Masada the Mountain Top Fortress in Israel

If you have any interest whatsoever in any or all of the Abrahamic religions, that is Judaism and those religions that have Judaism as their basis, then Israel is a wonderful place to visit to see how these religions had their genesis; and to discover why the followers of these religions, which have a common God and many similar beliefs, have difficulty fraternising with each other today.

Whatever your beliefs, there can be no denying that Masada, on the eastern edge of the Judean Desert, is a place that is certainly worth visiting.

Masada, which is Hebrew for “fortress” sits perched atop a hilltop peninsular overlooking the Dead Sea.

As with many places of interest in this part of the world, Masada has a history of violence. In the case of this particular fortress, it was the home and battleground of a group of Sicarii Jewish rebels who refused to accede to Roman rule, and who, instead of submitting to the Romans, committed mass suicide in 73AD. That was the story that was passed down through history, thanks to its telling by the writer Josephus. Archaeological excavations in recent years have failed to find any evidence of a mass suicide, but don’t let that deter you from visiting Masada.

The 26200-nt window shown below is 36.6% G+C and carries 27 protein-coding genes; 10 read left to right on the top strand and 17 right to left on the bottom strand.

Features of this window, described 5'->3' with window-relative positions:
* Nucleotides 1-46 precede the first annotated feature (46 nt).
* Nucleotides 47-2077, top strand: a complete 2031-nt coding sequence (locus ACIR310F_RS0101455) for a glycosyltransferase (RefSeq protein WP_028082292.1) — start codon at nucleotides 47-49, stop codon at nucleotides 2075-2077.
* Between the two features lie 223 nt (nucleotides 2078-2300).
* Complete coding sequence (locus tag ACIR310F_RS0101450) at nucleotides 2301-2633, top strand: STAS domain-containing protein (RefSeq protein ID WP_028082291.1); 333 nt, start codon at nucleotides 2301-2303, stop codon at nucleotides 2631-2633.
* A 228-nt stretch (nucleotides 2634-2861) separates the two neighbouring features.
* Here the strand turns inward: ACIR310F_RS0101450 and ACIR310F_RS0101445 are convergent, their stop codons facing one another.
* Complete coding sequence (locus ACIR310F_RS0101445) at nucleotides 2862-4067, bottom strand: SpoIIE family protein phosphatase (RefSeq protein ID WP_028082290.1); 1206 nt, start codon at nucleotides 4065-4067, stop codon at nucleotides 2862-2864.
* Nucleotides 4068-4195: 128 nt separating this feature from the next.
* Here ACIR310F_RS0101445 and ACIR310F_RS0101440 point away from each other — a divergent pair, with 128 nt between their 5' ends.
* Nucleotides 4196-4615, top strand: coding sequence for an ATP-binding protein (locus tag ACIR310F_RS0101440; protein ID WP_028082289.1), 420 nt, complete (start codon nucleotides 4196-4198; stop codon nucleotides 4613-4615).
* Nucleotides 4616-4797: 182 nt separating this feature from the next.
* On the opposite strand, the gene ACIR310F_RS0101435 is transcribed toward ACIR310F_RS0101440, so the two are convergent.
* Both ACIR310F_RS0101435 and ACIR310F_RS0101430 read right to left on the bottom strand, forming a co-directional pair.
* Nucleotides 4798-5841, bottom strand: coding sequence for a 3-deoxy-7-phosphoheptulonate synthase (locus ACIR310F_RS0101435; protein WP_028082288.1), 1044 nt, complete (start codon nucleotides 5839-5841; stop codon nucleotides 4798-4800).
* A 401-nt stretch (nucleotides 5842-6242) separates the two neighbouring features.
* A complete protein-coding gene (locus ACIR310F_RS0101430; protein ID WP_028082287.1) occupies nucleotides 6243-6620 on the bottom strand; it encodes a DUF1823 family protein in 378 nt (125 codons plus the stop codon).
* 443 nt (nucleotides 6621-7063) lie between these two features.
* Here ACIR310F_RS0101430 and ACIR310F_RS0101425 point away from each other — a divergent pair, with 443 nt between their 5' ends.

Whatever its true history, Masada is still an inspiring place to visit.

Located about one hour by road from Jerusalem, and close to the city of Arad, is a very imposing site. Although much of Masada was destroyed, there has been a lot of archaeological activity there since the 1960s, and today it is very visitor friendly.

The cliffs on the east edge of Masada are about 1,300 feet (400 m) high and the cliffs on the west are about 300 feet (91 m) high; the natural approaches to the cliff top are very difficult.

Many people prefer to enhance their Masada experience by walking up the Snake Path, which begins at the Dead Sea Highway, but for those not inclined to make the strenuous trek there is a cable car to the top.

Originally built by King Herod, Masada is a remarkable engineering feat, and is complete with a number of cisterns which drew water from desert wadis.

When the Romans invaded Masada they built a massive embankment which rose up the cliffs western face, and is still in place today.

The fortress contains a synagogue, palaces, bath house, storerooms, houses and even a swimming pool. It is a remarkable testament to humankind’s ability to conquer the land and to stick up for our principles in the face of adversity.

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